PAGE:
Australia: Is your refund policy immune from COVID-19?
The COVID-19 global health emergency has significantly impacted the ability of Australian businesses to supply services to consumers.
In September 2016, the CSA issued a request for comment regarding the final stage of its modernization project with respect to the regulation of retail investment funds
Over the past several years, the Canadian Securities Administrators (CSA) has implemented a modernization project with respect to the regulation of retail investment funds. In September 2016, the CSA issued a request for comment regarding the final stage of this project. This stage proposes amendments to National Instrument 81-102 Mutual Funds (NI 81-102) which would create a new regulatory framework pursuant to which "alternative funds" (i.e. mutual funds that adopt fundamental investment objectives that permit them to invest in asset classes or adopt investment strategies that are otherwise prohibited in NI 81-102 such as hedge funds and commodity funds) can be offered to retail investors.
This article summarizes the highlights of this proposal.
The CSA has proposed that alternative funds
The CSA has also proposed that alternative funds be subject to a seed capital requirement of C$150,000 (i.e. the manager of an alternative fund would need to invest C$150,000 on launch and maintain that investment until the alternative fund has raised at least C$500,000 from outside investors). The CSA is consulting with the Mutual Fund Dealers Association of Canada to determine the appropriate proficiency requirements for dealing representatives of mutual fund dealers that will trade in securities of alternative funds.
In addition to the proposed changes to alternative funds, the CSA is also proposing that certain amendments be made to NI 81-102 that will affect conventional mutual funds and non-redeemable investment funds, i.e. closed-end funds.
The CSA is of the opinion that the proposed amendments will encourage financial innovation and allow Canadian investors to gain exposure to investments that were previously unavailable in the Canadian retail market. On top of this, the CSA believes that the amendments will not impose onerous costs on investment fund managers or securityholders.
However, it is still unclear the extent to which the final amendments will mirror those in the proposal. While the period for providing comment letters to the CSA with respect to this proposal ended on December 22, 2016, the CSA has not yet provided any updates regarding which of these amendments may be adopted. Given the number of comments received and the strong positions taken in some of the comment letters, the CSA may not release an updated instrument for comment until later in 2017.
Whilst the CSA has not yet made a decision on banning embedded commissions, it has published a paper that outlines the various investor protection and market efficiency issues that it believes embedded commissions raise
The Canadian Securities Administrators (CSA) recently issued CSA Consultation Paper 81-408 – Consultation on the Option of Discontinuing Embedded Commissions (the Paper). While the CSA has not yet made a decision on banning embedded commissions, the Paper outlines the various investor protection and market efficiency issues that the CSA believes embedded commissions raise. These include creating conflicts of interest, limiting investor awareness of dealer compensation costs as well as distorting incentives for dealers. If adopted, a ban on embedded commissions would bring about substantial changes to the investment funds industry which the CSA believes will lower fees and increase competition between fund managers. Given the potential magnitude of these changes, the CSA has launched a 150-day consultation period for public comment on the Paper. The Paper contemplates that a ban on embedded commissions, if adopted, will apply to structured notes and all “investment funds” as defined under securities law, whether sold under a prospectus or in the exempt market under a prospectus exemption.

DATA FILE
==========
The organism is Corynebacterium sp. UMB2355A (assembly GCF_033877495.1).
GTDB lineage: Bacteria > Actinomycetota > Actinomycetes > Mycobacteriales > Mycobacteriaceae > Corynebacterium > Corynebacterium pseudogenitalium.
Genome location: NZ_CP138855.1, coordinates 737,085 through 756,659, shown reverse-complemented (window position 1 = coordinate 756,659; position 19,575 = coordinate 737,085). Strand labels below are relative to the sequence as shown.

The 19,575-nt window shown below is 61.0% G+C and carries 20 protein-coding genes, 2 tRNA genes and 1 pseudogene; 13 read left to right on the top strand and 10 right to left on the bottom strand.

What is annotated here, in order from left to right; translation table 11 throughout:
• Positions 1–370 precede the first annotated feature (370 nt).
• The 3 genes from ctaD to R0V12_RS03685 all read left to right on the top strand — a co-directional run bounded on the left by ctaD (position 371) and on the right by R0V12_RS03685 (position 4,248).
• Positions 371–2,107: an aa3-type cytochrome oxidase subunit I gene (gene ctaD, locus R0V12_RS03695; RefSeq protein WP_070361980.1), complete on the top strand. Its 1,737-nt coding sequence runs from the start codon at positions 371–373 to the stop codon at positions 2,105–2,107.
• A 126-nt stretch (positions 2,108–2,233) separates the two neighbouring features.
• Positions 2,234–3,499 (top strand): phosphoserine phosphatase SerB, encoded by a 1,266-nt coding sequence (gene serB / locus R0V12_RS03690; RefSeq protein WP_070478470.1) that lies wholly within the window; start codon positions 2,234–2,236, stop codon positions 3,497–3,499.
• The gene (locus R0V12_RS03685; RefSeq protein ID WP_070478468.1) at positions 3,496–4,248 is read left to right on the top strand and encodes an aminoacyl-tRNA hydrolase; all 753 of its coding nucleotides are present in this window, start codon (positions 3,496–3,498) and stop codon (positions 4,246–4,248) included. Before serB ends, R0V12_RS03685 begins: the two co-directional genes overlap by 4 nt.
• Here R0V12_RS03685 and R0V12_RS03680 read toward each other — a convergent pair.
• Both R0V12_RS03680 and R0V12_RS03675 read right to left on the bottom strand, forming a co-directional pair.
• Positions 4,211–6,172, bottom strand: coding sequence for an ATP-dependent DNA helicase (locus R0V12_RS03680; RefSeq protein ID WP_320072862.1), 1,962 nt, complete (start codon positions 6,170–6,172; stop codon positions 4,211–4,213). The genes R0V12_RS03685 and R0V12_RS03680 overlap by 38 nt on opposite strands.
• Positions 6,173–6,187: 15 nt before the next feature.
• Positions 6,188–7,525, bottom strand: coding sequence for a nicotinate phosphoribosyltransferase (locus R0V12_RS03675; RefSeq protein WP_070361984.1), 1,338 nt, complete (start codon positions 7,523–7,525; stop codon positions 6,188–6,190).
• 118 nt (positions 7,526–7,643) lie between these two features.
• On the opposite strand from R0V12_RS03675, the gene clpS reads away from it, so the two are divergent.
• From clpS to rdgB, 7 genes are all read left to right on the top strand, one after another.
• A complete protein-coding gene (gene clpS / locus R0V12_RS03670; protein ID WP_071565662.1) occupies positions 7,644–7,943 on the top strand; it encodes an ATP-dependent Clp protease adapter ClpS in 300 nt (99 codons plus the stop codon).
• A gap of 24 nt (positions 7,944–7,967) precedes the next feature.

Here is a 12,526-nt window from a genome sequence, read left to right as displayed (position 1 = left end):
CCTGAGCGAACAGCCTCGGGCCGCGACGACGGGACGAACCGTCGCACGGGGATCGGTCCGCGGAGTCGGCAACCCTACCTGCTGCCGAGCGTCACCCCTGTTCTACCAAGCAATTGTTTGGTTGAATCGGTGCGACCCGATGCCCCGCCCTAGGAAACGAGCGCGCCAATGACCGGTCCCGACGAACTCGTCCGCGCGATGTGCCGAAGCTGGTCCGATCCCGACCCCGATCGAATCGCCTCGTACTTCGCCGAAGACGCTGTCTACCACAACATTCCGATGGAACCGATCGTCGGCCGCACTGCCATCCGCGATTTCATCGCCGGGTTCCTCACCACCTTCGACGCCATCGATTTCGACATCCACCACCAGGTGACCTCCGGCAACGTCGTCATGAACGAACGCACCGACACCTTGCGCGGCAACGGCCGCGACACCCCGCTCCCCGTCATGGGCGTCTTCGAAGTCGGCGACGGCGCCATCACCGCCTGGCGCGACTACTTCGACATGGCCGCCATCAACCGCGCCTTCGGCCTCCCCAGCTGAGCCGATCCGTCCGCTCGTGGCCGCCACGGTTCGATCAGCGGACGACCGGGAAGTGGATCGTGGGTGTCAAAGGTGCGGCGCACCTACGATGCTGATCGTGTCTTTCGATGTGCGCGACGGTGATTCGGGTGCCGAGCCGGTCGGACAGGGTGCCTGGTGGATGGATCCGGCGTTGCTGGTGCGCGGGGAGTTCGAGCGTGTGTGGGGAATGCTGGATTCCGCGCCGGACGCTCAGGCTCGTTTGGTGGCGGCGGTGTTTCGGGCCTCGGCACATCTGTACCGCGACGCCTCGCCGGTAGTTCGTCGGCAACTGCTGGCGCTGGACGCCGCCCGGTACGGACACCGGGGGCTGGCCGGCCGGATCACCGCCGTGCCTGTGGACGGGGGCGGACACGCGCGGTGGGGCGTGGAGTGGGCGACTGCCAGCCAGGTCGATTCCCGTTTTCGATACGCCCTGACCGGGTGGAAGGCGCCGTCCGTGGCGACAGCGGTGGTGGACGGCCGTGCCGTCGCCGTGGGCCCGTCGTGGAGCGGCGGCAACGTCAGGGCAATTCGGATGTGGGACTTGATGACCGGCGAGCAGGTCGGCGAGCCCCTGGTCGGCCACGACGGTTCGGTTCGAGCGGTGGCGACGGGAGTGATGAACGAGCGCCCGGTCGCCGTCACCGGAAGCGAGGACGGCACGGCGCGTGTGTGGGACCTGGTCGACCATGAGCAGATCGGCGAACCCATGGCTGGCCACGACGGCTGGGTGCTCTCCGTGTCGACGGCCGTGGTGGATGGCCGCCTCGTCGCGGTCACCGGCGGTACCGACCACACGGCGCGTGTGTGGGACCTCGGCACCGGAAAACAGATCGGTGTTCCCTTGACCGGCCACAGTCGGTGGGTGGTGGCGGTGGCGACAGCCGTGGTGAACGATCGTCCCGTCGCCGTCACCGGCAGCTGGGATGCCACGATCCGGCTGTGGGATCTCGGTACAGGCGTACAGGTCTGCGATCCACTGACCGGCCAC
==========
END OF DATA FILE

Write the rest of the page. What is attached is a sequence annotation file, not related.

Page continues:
Embedded commissions for investment funds, which include sales commissions and trailer fees, are the most prevalent method of dealer compensation in Canada. Concerns regarding the impact of embedded commissions on dealers’ incentives, however, are not new to the investment fund industry. While the Ontario Securities Commission (OSC) has voiced concerns on this issue as far back as 1995, the Paper builds on a 2012 Discussion Paper which identified a number of negative aspects of embedded commissions.
In the Paper, the CSA finds that embedded commissions raise the following three issues related to investor protection and market efficiency
Based on these issues, the CSA believes that embedded commissions can incentivize dealers to recommend funds that best compensate themselves rather than funds that are best for their clients. Furthermore, embedded commissions can impair the ability of investors to assess the true impact of fees on their returns. Finally, embedded fees can incentivize fund managers to rely on paying commissions to dealers to increase sales of their products which, the CSA believes, can cause fund underperformance and higher retail prices for investment funds.